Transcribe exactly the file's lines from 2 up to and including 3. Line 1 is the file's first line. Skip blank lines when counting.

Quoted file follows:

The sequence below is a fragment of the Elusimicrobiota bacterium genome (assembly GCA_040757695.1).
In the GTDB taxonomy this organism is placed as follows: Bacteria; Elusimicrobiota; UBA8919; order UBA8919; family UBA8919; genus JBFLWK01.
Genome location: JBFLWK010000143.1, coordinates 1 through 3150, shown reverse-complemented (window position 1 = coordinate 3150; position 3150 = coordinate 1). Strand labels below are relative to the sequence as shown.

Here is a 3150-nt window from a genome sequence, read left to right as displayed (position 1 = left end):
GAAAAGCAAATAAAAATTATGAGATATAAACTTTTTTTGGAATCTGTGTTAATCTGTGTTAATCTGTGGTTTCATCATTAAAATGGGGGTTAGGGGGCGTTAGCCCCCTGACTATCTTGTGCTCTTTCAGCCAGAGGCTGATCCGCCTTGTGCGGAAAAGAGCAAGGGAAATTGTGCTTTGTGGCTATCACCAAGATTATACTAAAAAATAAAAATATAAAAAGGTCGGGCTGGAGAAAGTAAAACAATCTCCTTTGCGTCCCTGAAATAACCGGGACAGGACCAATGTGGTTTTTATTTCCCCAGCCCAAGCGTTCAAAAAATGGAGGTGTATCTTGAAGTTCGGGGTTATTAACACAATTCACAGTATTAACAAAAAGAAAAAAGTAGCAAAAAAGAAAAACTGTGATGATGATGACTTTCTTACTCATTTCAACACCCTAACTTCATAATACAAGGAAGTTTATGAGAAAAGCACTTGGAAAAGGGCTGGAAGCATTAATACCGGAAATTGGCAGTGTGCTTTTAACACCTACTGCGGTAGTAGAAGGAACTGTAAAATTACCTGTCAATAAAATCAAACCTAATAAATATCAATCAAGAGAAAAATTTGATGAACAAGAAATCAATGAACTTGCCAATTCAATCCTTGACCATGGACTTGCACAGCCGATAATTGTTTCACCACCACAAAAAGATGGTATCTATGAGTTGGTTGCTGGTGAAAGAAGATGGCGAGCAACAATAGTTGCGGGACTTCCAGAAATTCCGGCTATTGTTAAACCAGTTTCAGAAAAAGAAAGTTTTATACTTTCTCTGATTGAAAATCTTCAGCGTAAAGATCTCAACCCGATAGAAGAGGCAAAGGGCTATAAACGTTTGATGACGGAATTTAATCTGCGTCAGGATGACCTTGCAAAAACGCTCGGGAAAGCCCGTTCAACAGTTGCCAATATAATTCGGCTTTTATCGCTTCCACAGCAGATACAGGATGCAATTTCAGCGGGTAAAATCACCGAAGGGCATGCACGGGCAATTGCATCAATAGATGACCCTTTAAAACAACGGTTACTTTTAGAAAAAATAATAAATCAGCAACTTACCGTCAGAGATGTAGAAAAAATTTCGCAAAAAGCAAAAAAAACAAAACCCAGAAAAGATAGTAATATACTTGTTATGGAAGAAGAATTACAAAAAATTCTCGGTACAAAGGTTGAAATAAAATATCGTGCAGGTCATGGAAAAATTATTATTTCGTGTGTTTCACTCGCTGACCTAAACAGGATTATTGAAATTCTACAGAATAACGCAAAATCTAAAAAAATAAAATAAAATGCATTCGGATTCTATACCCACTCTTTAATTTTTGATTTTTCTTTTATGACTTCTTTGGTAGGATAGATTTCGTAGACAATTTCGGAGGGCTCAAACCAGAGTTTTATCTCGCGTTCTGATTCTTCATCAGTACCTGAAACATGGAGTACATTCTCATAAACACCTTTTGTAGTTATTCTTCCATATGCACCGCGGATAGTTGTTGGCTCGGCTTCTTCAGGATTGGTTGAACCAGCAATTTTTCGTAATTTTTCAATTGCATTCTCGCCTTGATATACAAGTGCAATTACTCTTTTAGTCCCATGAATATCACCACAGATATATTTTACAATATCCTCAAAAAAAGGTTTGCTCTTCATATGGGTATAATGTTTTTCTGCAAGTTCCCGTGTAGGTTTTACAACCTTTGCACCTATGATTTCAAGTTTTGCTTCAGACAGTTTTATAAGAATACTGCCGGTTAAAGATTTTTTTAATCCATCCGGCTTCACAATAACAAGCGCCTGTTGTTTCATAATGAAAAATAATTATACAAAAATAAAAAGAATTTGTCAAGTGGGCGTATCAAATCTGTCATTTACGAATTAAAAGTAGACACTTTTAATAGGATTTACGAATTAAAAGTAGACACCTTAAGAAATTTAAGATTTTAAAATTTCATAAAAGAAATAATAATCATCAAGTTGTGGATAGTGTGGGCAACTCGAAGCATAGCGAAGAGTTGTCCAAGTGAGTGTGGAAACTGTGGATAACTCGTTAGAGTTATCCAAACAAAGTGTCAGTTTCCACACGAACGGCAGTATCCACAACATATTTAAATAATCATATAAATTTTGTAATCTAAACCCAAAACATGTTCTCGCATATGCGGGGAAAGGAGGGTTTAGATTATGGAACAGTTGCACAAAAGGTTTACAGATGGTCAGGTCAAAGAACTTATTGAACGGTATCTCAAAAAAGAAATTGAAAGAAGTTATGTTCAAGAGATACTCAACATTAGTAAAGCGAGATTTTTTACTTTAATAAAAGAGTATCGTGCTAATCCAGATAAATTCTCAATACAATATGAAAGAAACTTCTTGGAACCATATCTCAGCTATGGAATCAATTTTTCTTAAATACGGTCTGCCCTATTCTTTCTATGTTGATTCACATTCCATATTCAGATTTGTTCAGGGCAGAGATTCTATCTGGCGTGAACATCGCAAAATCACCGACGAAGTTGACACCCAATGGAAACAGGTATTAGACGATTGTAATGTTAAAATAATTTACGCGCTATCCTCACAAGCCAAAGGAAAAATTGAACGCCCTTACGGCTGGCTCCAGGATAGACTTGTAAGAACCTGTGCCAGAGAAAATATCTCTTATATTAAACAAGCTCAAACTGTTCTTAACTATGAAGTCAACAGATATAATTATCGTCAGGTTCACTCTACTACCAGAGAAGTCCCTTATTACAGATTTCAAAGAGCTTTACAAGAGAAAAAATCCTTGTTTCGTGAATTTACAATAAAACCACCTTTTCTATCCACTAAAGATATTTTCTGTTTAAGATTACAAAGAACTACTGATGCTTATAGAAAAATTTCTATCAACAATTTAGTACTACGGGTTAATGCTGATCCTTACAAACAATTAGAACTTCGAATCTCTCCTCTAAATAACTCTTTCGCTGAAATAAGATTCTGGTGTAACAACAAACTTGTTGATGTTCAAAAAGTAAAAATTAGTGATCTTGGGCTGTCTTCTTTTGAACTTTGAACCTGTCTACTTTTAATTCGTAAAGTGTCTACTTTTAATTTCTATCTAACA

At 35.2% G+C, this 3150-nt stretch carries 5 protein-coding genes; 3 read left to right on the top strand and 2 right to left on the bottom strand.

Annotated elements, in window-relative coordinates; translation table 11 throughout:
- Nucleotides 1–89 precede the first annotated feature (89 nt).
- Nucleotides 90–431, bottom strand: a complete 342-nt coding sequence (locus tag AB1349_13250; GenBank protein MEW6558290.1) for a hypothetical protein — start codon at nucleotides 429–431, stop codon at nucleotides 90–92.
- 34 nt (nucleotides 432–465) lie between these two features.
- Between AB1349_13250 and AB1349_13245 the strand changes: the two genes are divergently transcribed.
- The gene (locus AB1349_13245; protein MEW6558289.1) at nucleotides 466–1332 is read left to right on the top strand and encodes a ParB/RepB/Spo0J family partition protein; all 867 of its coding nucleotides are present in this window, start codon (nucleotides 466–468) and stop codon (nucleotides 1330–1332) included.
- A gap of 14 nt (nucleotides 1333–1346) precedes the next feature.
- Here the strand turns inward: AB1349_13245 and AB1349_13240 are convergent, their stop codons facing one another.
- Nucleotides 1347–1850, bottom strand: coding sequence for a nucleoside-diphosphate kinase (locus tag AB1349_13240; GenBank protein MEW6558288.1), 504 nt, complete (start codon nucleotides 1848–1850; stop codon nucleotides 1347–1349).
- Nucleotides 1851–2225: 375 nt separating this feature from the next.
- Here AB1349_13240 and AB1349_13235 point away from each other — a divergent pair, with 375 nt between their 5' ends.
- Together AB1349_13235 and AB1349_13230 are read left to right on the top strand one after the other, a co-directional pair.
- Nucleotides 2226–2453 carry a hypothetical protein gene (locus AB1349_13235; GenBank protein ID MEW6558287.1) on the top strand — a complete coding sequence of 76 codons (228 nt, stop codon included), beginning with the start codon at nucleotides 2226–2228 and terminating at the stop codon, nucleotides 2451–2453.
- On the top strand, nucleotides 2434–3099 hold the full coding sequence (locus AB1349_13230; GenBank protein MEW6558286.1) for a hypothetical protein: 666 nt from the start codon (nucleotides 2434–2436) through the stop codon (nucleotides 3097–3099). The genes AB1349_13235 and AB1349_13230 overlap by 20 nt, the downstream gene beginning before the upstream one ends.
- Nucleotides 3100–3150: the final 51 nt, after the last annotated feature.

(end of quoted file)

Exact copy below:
In the GTDB taxonomy this organism is placed as follows: Bacteria; Elusimicrobiota; UBA8919; order UBA8919; family UBA8919; genus JBFLWK01.
Genome location: JBFLWK010000143.1, coordinates 1 through 3150, shown reverse-complemented (window position 1 = coordinate 3150; position 3150 = coordinate 1). Strand labels below are relative to the sequence as shown.